1. These are appeals against three decrees of the District Judge of Birbhum affirming the decrees of the Munsif of Rampurhat decreeing three rent suits but rejecting the plaintiff's claim in each case for the Ashar kist of 1351 B. S. The appeals are by the plaintiff and relate to the rent of this kist.
2. The sole question that arises for decision is the relative position of the plaintiff as girbidar or statutory mortgagee under Section 13 (4), Regulation VIII  of 1819. The plaintiff is a darpatnidar in respect of a patni held under the Maharaja of Burdwan. He came into possession of the patni under the provisions of Section 13 (4) in 1330 B. S. by depositing in the sale proceedings under the Regulation the amount of rent due for the patni. Subsequently, execution of a rent decree obtained by the Maharaja for rent of the patni, the patni was sold in auction in Rent EX. case No. 37 of 1940, the sale being confirmed on 5-5-1944.
3. The defendants contend that the plaintiff is not entitled to sue for or obtain any rent after that date. Both the lower Courts have upheld the contention.
4. The lower appellate Court has referred to the decision in A. H. Forbes v. Bahadur Singh, 41 I. A. 91: (A. I. R. (1) 1914 P. C. 111) but has disposed of that decision by saying that the rent suits sought to be executed in that case were for rent due and decreed prior to the period for which rent was deposited by the appellant Forbes under Section 13 (4), Patni Taluks Regulation. In my opinion, the decision in question cannot be disposed of in this fashion. The real basis of the decision in that case was no doubt that the plaintiff who was seeking to execute the rent decree was no longer the landlord at the time of execution. The zemindar Dhanpat Singh the predecessor had before his death obtained the decree for the patni rent and transferred the decree to trustees. The zemindary itself had been transferred to another party. However, their Lordships of the Judicial Committee very clearly dealt also with the question arising under Section 13 (4), Patni Taluks Regulation, and they said that this objection formed an equally fatal objection to the application of the contesting defendants to bring to sale the patni tenure in execution of Dhanpat Singh's decree, That fatal objection was in their opinion clearly expressed namely that the appellant Forbes had made the deposit under Section 13 (4), Patni Taluks Regulation, and obtained a lien specified therein which has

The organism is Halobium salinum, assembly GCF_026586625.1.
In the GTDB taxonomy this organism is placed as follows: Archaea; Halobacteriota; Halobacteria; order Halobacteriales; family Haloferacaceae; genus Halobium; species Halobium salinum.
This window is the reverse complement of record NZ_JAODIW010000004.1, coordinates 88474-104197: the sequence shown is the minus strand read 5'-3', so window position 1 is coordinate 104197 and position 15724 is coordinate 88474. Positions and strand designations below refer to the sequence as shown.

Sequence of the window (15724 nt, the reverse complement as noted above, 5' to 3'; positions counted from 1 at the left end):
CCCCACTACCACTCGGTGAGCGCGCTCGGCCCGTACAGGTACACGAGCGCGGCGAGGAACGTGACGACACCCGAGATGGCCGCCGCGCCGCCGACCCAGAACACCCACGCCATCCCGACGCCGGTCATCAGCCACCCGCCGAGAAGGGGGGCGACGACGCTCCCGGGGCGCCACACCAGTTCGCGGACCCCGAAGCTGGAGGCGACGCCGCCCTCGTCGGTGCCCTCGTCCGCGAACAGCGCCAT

been described in the judgment as 'statutory salvage lien' arising not from any implication of the law bat under the express direction and declarations of the Act. They then continued :
'Regulation VIII  of 1819 being thus, as already observed, a self-contained Act, embodying the rules relative to the rights of zemindars and patni taluqdars, the Legislature in enacting Act VIII  of 1885 excluded in express terms from the operation of the Tenancy Act the special legislation relating to patni tenures. Section 195 of Act VIII  of 1885 declares (omitting the immaterial portions) that 'nothing in this Act shall affect .... any enactment relating to patni tenures, so far as it relates to those tenures'. The plaintiff's right to hold that the patni taluq exempt from any proceeding under the Tenancy Act is founded on steps taken by him under the Patni Regulation.'